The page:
Should we really keep asking ourselves what’s next in Obama’s Navy, which is sinking faster than an oil freighter hit by a dozen torpedoes from a U Boat?
If sailors can pretty much use their body as Andy Warhol art work while on active duty, why not give them multiple fashion choices? Mix and match uniforms with a colorful blouse or t-shirt. Don’t like your low quarters, wear some red Chuck Taylors.
Why even wear uniforms anymore?
Why have regulations for hair length and styles? According to the Navy, we need to cater to a youthful population. And, that’s where the Navy is out to lunch.
No, US Navy brass, you need to take young people from a very undisciplined environment and make them conform to US Navy standards. You need chiefs to put the fear of God into them that if they don’t conform they will be in a world of hurt.
We wouldn’t want to offend anyone.
The Navy is not around to conform to a 20 year old Millennial’s ideas of social norms. Is the US Navy a military force anymore? I have my doubts. So do a lot of vets.
The Navy’s new tattoo regs are the complete antithesis to the old military acronym, STRAC, meaning, Strategic, Tough, and Ready Around the Clock. To be labeled “STRAC” was considered high praise in the old US military.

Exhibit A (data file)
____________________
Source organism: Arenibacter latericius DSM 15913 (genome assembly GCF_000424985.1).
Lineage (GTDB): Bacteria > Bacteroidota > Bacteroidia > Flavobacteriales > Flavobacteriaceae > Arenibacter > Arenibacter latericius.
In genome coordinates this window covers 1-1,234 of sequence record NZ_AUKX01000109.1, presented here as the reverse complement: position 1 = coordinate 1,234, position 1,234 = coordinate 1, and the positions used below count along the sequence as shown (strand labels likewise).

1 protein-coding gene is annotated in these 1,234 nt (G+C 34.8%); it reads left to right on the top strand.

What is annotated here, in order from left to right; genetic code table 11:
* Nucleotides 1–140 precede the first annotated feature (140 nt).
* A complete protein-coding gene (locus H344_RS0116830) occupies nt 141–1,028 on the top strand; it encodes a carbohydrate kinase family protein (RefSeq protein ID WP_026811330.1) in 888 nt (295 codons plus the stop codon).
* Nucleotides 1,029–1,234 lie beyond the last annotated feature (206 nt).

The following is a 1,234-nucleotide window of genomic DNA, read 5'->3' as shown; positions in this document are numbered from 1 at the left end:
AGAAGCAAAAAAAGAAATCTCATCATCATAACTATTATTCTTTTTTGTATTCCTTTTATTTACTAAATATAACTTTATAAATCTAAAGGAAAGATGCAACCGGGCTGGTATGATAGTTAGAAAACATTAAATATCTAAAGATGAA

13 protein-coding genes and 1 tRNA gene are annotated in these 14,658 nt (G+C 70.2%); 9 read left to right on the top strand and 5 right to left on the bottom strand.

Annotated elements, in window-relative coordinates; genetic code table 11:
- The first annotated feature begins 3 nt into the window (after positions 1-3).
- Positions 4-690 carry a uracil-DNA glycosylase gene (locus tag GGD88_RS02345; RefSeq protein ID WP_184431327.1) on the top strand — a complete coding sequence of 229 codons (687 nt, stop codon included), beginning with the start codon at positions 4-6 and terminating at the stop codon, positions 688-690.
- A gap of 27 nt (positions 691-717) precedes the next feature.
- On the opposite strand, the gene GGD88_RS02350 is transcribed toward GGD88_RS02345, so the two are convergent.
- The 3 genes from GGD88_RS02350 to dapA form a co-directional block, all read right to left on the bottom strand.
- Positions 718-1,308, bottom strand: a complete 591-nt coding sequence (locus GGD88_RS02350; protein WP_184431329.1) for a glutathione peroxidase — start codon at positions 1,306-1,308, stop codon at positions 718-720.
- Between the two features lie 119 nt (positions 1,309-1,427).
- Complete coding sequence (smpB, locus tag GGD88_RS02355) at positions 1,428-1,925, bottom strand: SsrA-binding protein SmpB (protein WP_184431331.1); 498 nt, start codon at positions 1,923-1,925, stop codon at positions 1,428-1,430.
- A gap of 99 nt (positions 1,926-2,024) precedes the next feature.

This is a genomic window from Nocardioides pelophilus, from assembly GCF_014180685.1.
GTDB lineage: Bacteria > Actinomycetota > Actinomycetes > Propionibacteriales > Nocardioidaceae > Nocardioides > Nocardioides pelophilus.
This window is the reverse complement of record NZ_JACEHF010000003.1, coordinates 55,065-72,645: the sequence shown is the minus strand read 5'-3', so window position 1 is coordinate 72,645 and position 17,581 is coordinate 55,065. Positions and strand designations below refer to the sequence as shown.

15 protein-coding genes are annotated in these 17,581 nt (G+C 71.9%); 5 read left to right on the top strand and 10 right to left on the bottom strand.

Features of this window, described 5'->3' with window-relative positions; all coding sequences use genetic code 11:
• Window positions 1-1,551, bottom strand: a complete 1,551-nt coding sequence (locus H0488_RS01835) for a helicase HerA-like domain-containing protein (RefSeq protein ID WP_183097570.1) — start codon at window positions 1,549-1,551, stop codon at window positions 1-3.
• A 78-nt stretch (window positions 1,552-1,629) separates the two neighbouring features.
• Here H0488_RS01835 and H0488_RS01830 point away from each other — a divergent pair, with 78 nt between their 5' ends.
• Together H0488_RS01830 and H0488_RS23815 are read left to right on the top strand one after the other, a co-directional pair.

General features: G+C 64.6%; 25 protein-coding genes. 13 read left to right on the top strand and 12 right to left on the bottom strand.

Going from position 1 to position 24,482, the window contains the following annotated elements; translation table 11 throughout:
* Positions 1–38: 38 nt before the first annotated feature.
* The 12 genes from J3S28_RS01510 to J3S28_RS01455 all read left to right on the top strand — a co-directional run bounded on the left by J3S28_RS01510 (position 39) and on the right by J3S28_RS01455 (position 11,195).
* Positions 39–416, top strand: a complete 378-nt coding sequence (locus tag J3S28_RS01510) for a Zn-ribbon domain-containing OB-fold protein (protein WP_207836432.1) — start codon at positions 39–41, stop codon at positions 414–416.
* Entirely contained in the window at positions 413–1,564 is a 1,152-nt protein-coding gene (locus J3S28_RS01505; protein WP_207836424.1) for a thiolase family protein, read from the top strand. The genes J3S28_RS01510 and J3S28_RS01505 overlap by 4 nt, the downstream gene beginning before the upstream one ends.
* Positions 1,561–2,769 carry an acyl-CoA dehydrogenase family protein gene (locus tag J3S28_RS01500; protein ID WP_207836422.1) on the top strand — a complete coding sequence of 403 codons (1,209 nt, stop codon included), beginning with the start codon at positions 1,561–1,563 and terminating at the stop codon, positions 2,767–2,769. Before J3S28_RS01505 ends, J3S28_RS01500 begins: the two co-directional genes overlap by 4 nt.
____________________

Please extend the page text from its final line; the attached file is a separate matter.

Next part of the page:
The Navy doesn’t want to be STRAC anymore; they want to be hipster care givers.
Bull Halsey is rolling in his grave now.
The Navy’s current problems are the military’s current problems and they are many.
The US Navy hasn’t been in a direct fire engagement since 1988. If anyone has any idea how the Navy will function in combat, look no further than Lieutenant Nartker and his band of merry men who handed over their Riverine craft, their weapons and themselves to the Iranians without firing a shot.
Nartker’s men and boats had superior firepower and yet they surrendered to a half dozen Iranians in a couple of Bill Dance’s bass boats.
When captured, the sailors doubled and tripled down on their disgraceful conduct by crying on worldwide TV and then thanking the Iranian thugs for their fantastic treatment and hospitality.
John Paul Jones is out of his grave and walking into the Pentagon looking for the clown currently in charge of this cluster.
The Navy has the same problems that the other services currently do: soft basic training that caters to overweight and coddled Millennials, insane social engineering that is eroding the warrior culture, pregnancy and readiness issues and the forced implementation of women in the combat arms and special operations that is looming on the horizon like a full force gale.
According to Allen West and the Washington Times, A Navy F-18 fighter pilot and former Top Gun instructor is publicly warning admirals that retention is beginning to suffer from the military’s relentless social conditioning programs. Cmdr. Guy Snodgrass said sailors are becoming fed-up with the constant emphasis on social issues — an apparent reference to gays in the military, women in combat and ending sexual harassment.
It’s not a job or an adventure in the Navy anymore.
Just what the heck is it?